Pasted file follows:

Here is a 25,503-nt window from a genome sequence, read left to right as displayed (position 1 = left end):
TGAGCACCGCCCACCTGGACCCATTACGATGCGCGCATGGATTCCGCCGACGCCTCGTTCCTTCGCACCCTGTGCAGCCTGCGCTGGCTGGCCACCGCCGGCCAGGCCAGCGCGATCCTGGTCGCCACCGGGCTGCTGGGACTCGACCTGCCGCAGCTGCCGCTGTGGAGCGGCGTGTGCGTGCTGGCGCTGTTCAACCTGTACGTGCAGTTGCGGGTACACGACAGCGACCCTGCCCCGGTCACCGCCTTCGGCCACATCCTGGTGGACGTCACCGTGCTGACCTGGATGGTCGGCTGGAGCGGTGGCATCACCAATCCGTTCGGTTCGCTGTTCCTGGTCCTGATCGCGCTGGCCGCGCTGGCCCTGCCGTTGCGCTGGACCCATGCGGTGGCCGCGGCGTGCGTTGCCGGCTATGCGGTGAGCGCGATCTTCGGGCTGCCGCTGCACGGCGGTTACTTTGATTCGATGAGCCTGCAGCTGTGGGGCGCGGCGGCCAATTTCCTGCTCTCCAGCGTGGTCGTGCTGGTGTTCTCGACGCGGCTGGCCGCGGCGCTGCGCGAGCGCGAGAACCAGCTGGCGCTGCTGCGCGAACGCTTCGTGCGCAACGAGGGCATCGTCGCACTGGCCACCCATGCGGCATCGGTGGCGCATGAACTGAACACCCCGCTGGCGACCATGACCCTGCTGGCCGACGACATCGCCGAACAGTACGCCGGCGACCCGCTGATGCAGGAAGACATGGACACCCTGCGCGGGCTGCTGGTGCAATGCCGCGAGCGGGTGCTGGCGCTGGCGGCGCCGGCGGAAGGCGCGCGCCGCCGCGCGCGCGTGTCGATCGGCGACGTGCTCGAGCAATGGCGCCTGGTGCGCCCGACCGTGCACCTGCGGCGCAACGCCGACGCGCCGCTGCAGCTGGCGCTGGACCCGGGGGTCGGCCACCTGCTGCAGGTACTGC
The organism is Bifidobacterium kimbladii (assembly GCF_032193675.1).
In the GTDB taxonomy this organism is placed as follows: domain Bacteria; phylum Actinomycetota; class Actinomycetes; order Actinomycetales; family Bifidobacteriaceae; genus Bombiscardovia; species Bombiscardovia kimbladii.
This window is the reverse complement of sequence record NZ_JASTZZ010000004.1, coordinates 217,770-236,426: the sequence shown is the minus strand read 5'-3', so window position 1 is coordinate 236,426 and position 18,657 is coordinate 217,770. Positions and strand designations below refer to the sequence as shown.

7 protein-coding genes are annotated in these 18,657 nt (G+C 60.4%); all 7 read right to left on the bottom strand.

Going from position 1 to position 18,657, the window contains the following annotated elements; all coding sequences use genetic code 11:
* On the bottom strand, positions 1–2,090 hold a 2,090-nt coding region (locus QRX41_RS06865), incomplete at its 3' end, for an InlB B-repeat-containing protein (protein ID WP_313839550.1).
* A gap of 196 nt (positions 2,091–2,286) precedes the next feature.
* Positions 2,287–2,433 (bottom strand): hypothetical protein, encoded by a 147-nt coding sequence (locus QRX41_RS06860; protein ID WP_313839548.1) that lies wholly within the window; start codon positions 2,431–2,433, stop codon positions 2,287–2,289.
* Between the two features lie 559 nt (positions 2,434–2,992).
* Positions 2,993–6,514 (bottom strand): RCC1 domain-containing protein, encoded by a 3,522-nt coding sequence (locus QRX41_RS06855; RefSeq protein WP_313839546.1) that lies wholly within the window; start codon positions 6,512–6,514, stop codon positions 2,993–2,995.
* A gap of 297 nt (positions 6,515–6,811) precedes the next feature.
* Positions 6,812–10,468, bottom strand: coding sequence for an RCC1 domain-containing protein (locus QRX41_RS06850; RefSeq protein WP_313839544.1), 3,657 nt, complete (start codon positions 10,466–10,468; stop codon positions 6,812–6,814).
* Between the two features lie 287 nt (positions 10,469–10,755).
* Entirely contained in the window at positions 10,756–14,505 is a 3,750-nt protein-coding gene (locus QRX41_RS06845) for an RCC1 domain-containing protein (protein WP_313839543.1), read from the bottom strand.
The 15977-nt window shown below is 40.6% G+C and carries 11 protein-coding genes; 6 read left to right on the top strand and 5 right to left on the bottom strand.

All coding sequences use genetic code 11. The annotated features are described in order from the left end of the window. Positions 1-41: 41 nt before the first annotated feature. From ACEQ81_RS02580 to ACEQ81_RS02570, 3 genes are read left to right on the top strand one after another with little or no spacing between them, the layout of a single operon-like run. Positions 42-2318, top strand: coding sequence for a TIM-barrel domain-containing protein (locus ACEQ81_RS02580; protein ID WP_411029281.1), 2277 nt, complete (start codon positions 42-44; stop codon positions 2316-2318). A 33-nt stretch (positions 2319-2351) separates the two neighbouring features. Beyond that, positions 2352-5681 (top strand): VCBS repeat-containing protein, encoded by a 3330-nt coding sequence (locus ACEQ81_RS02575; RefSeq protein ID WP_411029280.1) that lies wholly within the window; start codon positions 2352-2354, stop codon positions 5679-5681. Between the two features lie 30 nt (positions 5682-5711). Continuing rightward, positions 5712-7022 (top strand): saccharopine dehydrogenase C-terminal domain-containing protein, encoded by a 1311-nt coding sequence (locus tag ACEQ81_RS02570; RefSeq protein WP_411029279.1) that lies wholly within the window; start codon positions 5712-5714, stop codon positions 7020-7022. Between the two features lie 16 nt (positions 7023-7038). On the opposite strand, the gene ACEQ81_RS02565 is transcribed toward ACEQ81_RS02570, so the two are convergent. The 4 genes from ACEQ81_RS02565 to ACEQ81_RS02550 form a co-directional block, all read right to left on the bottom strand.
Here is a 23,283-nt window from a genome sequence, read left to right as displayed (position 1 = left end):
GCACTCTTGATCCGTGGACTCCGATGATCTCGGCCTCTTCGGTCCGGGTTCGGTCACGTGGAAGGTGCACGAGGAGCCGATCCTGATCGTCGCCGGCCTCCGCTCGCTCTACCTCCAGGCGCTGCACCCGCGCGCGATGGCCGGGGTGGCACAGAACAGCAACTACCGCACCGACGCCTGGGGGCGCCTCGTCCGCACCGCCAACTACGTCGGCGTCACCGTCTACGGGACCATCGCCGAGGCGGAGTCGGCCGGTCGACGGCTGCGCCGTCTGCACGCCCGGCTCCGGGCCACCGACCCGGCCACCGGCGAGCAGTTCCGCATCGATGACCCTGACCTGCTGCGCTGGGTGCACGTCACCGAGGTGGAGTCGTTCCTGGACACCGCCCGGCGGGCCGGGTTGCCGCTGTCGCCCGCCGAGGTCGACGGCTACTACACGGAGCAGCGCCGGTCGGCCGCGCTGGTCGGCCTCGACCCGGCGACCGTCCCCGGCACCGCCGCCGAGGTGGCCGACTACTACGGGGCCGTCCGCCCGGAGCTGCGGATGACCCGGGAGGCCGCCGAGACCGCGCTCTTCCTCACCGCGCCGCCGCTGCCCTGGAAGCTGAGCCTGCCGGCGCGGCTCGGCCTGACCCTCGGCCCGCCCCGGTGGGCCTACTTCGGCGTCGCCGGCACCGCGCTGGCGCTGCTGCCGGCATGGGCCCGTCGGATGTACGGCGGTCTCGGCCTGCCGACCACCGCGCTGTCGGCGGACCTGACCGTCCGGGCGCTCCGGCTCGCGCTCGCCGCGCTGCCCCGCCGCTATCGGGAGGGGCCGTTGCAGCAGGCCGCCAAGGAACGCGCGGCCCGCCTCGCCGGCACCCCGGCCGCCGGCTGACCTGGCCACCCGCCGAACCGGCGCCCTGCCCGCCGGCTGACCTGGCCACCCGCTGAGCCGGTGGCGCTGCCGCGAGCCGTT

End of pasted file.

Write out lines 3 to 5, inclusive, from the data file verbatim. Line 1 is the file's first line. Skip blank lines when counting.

The organism is Bifidobacterium kimbladii (assembly GCF_032193675.1).
In the GTDB taxonomy this organism is placed as follows: domain Bacteria; phylum Actinomycetota; class Actinomycetes; order Actinomycetales; family Bifidobacteriaceae; genus Bombiscardovia; species Bombiscardovia kimbladii.
This window is the reverse complement of sequence record NZ_JASTZZ010000004.1, coordinates 217,770-236,426: the sequence shown is the minus strand read 5'-3', so window position 1 is coordinate 236,426 and position 18,657 is coordinate 217,770. Positions and strand designations below refer to the sequence as shown.